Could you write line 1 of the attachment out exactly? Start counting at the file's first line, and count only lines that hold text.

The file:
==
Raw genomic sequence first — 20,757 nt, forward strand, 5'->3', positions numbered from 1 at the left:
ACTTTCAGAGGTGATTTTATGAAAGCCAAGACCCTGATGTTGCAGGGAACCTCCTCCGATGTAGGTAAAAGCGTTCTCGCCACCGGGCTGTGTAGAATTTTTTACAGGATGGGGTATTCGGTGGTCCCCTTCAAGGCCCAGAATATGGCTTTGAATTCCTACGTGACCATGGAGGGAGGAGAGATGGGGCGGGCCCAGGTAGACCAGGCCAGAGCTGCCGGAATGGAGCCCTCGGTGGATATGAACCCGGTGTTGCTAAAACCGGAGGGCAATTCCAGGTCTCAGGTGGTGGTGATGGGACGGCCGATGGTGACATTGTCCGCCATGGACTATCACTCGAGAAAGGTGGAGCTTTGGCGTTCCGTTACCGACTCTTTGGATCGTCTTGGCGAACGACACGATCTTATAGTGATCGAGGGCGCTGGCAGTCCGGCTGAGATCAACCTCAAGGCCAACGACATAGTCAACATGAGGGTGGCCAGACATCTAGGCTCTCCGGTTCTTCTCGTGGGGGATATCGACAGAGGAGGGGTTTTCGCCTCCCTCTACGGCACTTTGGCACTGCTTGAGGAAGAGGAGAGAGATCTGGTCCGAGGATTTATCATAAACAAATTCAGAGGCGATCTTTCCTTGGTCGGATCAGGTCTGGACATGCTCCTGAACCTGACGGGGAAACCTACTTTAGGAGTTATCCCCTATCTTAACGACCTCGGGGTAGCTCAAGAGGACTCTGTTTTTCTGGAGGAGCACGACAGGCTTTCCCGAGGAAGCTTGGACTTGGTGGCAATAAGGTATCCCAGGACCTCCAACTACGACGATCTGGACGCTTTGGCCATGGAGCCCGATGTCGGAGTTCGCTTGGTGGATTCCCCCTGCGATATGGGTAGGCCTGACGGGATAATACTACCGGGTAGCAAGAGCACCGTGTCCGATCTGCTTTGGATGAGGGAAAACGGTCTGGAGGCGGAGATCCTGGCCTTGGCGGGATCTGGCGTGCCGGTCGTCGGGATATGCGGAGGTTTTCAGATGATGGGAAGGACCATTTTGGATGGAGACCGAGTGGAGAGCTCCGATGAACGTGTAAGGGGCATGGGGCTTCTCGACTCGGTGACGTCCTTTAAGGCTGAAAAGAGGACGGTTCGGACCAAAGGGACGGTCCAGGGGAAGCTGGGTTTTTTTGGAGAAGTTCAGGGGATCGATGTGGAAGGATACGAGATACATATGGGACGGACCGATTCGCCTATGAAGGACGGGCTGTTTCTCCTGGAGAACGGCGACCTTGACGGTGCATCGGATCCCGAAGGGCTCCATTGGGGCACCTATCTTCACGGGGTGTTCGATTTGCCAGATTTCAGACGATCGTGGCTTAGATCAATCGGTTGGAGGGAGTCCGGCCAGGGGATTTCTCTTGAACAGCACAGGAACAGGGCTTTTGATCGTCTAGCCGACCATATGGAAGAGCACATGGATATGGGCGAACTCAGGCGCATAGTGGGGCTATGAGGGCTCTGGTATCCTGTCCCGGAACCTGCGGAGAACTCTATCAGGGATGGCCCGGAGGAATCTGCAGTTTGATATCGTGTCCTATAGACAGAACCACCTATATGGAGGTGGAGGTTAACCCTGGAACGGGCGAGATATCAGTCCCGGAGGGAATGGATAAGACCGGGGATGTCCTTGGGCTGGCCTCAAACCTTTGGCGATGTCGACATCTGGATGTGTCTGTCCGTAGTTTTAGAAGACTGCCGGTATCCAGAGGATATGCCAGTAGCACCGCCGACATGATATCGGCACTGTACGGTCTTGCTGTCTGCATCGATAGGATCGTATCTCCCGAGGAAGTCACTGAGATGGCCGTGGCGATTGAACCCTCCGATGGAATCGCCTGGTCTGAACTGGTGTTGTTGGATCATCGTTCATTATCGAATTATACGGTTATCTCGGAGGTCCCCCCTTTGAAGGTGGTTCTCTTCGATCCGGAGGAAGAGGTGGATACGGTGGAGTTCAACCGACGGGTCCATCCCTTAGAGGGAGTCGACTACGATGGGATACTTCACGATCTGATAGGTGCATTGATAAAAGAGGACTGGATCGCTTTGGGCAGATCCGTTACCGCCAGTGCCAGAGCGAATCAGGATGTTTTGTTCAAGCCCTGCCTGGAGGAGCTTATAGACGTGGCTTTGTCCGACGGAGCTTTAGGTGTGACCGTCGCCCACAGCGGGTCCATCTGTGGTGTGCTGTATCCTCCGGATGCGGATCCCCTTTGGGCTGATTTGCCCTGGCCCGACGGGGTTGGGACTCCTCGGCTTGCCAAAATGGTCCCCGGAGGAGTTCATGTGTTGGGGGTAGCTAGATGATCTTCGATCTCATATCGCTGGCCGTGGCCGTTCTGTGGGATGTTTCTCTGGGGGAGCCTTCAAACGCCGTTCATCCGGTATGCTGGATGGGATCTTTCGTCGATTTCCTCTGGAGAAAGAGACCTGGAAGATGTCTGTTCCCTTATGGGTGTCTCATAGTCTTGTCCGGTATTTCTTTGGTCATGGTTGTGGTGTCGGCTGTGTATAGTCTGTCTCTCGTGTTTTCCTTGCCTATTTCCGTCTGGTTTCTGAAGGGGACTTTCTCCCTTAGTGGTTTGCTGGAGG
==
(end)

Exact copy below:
Raw genomic sequence first — 20,757 nt, forward strand, 5'->3', positions numbered from 1 at the left: